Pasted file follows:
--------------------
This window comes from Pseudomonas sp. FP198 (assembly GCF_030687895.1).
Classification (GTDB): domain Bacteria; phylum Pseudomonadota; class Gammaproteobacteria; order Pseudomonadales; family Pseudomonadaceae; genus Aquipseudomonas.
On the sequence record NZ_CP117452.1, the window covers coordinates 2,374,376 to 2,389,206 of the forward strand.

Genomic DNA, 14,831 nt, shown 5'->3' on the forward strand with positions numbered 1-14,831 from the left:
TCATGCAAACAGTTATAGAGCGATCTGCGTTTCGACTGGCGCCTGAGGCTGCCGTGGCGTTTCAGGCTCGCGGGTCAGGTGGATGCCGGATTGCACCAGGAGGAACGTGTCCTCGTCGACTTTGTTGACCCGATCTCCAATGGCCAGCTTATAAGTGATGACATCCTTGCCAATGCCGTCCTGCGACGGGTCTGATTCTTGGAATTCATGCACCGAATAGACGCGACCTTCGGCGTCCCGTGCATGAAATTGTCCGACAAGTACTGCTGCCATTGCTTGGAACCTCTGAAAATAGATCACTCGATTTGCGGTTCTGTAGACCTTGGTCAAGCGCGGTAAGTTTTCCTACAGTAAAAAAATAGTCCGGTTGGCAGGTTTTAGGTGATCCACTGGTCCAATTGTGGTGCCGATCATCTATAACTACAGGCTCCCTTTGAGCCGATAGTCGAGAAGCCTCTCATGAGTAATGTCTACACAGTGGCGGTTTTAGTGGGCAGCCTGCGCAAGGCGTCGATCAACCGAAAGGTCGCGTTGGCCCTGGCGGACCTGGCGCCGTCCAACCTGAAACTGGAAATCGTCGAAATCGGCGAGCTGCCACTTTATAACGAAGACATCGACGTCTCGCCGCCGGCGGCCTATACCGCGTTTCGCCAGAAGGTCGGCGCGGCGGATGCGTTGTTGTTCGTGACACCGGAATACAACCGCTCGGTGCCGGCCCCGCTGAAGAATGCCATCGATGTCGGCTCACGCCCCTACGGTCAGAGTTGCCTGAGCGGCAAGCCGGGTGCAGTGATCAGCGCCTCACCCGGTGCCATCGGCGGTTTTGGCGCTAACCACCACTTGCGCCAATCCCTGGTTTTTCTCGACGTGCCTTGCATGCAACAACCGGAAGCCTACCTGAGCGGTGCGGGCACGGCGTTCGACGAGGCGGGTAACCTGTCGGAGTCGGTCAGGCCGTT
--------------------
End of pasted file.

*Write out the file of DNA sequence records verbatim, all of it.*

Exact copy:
This window comes from Pseudomonas sp. FP198 (assembly GCF_030687895.1).
Classification (GTDB): domain Bacteria; phylum Pseudomonadota; class Gammaproteobacteria; order Pseudomonadales; family Pseudomonadaceae; genus Aquipseudomonas.
On the sequence record NZ_CP117452.1, the window covers coordinates 2,374,376 to 2,389,206 of the forward strand.

Genomic DNA, 14,831 nt, shown 5'->3' on the forward strand with positions numbered 1-14,831 from the left:
TCATGCAAACAGTTATAGAGCGATCTGCGTTTCGACTGGCGCCTGAGGCTGCCGTGGCGTTTCAGGCTCGCGGGTCAGGTGGATGCCGGATTGCACCAGGAGGAACGTGTCCTCGTCGACTTTGTTGACCCGATCTCCAATGGCCAGCTTATAAGTGATGACATCCTTGCCAATGCCGTCCTGCGACGGGTCTGATTCTTGGAATTCATGCACCGAATAGACGCGACCTTCGGCGTCCCGTGCATGAAATTGTCCGACAAGTACTGCTGCCATTGCTTGGAACCTCTGAAAATAGATCACTCGATTTGCGGTTCTGTAGACCTTGGTCAAGCGCGGTAAGTTTTCCTACAGTAAAAAAATAGTCCGGTTGGCAGGTTTTAGGTGATCCACTGGTCCAATTGTGGTGCCGATCATCTATAACTACAGGCTCCCTTTGAGCCGATAGTCGAGAAGCCTCTCATGAGTAATGTCTACACAGTGGCGGTTTTAGTGGGCAGCCTGCGCAAGGCGTCGATCAACCGAAAGGTCGCGTTGGCCCTGGCGGACCTGGCGCCGTCCAACCTGAAACTGGAAATCGTCGAAATCGGCGAGCTGCCACTTTATAACGAAGACATCGACGTCTCGCCGCCGGCGGCCTATACCGCGTTTCGCCAGAAGGTCGGCGCGGCGGATGCGTTGTTGTTCGTGACACCGGAATACAACCGCTCGGTGCCGGCCCCGCTGAAGAATGCCATCGATGTCGGCTCACGCCCCTACGGTCAGAGTTGCCTGAGCGGCAAGCCGGGTGCAGTGATCAGCGCCTCACCCGGTGCCATCGGCGGTTTTGGCGCTAACCACCACTTGCGCCAATCCCTGGTTTTTCTCGACGTGCCTTGCATGCAACAACCGGAAGCCTACCTGAGCGGTGCGGGCACGGCGTTCGACGAGGCGGGTAACCTGTCGGAGTCGGTCAGGCCGTT